As a consequence of the global pandemic, the value of health professionals and scientists has become clear to the rational majority of the world’s population. We have risen to the greatest health challenge the world has faced in more than a generation. Scientists produced extraordinarily effective vaccines faster than had ever been done before. OEHS professionals saved lives and made a significant contribution to the survival of the global economy by assisting workers in minimizing their exposure risks and providing employers with tools to evaluate the safety of their workplaces.
While in the U. S. we see what may be light at the end of the pandemic tunnel, much of the rest of the world cannot clearly predict the timing of their recovery. At this fitfully improving stage, we can begin to reflect on the changes this global disaster has brought to our profession. In many cases, our professionals evolved from advisors to essential leaders in the race against this disease.
At the end of 2019, when the first news reports emerged of a new disease rapidly spreading in Asia, several of us who had managed responses to previous pandemics dusted off old plans. I had led corporate responses to SARS-CoV-1 (severe acute respiratory syndrome) in 2003, H5N1 (avian flu) in 2004, and most recently H1N1 (swine flu) in 2009. For many, the short lifespans of those outbreaks had provided a false sense of security. Those of us who had worked on responses to those pandemics knew that we had generally been very lucky. In each case, the disease diminished in severity fairly quickly, but it was clear that they could just have easily intensified and had a much greater impact. In anticipation of the inevitable next pandemic, many organizations developed sophisticated response plans.
Where those plans had been maintained, they became the basis for new plans and training for this current response. Building on those historic efforts, the world’s OEHS community has developed a blueprint for addressing a pandemic, but such plans are always an example of “fighting the last war.” If history is any reference, the next pandemic will likely differ in significant ways from those we have experienced. By having robust and flexible plans created and maintained by trained professionals, we will have the best chance to minimize the impact of future outbreaks. For that to happen, we must support the sciences and those that work in those areas. We must encourage the next generation to celebrate science and guide them toward science-based careers that will ensure we have the leaders who can face and overcome future health emergencies. We at the Board for Global EHS Credentialing (BGC) are doing our part by providing professionals with tangible, respected evidence of their competence and education. We help credential holders, clients, employers, and the public identify those best able to help them improve our environment, workplaces, and communities.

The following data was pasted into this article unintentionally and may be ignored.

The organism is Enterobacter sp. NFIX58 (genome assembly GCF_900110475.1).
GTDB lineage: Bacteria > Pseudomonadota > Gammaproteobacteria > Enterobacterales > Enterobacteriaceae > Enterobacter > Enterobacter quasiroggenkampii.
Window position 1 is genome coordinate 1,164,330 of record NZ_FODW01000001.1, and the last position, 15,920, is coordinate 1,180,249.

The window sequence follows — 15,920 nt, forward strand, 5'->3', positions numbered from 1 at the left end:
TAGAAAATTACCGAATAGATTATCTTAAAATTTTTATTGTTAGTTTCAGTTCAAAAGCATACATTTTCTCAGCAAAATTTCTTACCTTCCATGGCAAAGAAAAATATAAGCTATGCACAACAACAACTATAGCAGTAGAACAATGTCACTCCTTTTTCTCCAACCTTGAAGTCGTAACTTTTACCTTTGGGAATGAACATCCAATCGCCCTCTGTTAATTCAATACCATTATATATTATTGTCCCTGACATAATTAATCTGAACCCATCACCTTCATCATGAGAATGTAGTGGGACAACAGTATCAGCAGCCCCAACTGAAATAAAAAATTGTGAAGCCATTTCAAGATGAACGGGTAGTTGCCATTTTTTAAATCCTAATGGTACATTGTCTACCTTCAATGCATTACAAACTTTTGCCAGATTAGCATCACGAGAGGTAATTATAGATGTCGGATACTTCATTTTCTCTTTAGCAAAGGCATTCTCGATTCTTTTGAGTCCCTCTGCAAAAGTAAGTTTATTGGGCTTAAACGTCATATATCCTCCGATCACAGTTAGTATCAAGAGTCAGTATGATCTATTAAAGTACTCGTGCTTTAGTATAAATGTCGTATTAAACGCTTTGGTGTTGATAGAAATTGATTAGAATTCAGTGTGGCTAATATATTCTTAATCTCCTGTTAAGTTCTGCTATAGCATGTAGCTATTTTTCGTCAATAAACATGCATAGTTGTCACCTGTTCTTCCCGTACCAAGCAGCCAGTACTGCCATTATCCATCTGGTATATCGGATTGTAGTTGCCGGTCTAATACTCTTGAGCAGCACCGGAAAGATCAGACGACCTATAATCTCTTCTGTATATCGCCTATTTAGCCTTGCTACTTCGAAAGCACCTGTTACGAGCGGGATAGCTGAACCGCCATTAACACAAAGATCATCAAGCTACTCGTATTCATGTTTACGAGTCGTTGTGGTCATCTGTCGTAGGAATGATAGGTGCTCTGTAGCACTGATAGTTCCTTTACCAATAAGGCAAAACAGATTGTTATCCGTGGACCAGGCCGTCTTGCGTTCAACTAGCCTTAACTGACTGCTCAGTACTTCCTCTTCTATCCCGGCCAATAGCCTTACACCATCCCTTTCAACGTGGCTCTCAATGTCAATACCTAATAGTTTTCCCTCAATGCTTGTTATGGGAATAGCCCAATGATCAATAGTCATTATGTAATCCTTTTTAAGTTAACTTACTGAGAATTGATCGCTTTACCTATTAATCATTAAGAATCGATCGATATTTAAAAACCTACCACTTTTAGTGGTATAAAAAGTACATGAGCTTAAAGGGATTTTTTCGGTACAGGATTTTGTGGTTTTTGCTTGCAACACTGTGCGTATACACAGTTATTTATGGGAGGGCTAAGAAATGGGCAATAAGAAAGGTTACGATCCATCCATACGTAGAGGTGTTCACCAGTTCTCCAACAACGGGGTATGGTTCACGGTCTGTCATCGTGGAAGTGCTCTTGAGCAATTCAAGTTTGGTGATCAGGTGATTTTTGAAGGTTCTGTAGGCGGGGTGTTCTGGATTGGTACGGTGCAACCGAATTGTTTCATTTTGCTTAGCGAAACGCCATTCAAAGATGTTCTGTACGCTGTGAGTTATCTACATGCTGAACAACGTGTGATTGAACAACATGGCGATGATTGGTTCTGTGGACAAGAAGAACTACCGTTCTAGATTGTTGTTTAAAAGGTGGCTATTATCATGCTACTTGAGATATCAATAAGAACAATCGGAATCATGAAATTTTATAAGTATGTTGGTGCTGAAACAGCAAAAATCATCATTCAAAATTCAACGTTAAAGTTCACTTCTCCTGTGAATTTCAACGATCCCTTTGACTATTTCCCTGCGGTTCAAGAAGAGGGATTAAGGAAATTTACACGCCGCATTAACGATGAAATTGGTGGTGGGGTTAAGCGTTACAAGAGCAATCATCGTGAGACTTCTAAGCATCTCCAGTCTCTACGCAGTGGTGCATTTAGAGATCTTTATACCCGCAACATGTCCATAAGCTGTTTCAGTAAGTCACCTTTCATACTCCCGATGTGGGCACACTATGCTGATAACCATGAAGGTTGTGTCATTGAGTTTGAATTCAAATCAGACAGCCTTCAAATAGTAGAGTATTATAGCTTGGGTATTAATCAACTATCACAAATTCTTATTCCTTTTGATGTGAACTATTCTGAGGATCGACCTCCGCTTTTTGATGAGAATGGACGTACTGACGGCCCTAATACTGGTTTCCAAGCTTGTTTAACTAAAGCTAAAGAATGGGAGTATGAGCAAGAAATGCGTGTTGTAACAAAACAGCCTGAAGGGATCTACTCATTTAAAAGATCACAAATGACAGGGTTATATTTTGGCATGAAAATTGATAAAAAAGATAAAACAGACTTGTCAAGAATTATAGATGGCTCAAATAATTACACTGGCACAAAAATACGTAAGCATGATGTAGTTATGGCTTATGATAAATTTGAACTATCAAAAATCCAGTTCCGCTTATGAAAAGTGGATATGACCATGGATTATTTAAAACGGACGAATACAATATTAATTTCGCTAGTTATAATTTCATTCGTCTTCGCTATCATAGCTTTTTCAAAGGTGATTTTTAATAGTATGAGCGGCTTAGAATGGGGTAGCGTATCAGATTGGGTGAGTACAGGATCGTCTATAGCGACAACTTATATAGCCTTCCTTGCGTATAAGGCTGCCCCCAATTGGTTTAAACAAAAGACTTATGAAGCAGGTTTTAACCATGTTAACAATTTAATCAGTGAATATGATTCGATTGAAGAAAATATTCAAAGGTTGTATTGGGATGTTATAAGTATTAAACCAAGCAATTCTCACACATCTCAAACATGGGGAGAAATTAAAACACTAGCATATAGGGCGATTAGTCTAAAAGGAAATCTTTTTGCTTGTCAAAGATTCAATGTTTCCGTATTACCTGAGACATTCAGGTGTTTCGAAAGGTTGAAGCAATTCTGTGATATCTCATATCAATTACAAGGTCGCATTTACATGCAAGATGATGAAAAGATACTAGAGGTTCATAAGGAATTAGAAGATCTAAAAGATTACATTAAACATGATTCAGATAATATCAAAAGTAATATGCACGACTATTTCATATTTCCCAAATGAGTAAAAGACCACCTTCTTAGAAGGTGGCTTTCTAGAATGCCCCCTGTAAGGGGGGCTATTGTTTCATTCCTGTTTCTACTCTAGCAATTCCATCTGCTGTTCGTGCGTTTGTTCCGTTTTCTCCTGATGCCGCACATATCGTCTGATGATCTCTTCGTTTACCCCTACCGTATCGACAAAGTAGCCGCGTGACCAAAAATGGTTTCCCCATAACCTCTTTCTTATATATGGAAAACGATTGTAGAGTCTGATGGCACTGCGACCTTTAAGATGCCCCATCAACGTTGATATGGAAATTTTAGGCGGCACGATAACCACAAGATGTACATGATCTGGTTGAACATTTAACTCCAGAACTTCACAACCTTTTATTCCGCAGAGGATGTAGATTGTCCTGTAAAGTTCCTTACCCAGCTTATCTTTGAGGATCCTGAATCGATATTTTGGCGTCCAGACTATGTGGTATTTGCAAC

The BGC is proud of the myriad contributions to the pandemic response effort made by our credential holders. From CIHs monitoring workplaces and protecting workers to QEPs evaluating environmental exposures, our professionals have been leaders in the response and recovery efforts. As we finally achieve victory over this terrible disease, our Diplomates will again help build our defenses so that everyone is better prepared for the next OEHS emergency we are sure to face as a global community.
Alan Leibowitz, CIH, CSP, FAIHA
Chair, BGC (Board for Global EHS Credentialing)
The BGC blog is intended to serve as a professional discussion of the challenges faced by our certificants and a celebration of their accomplishments. Comments in support of that goal are welcome. It is not a general discussion forum and negative comments or airing of grievances will not be posted. If you have any comments, concerns, or other issues not covered by the blog, please email [email protected]. Thank you.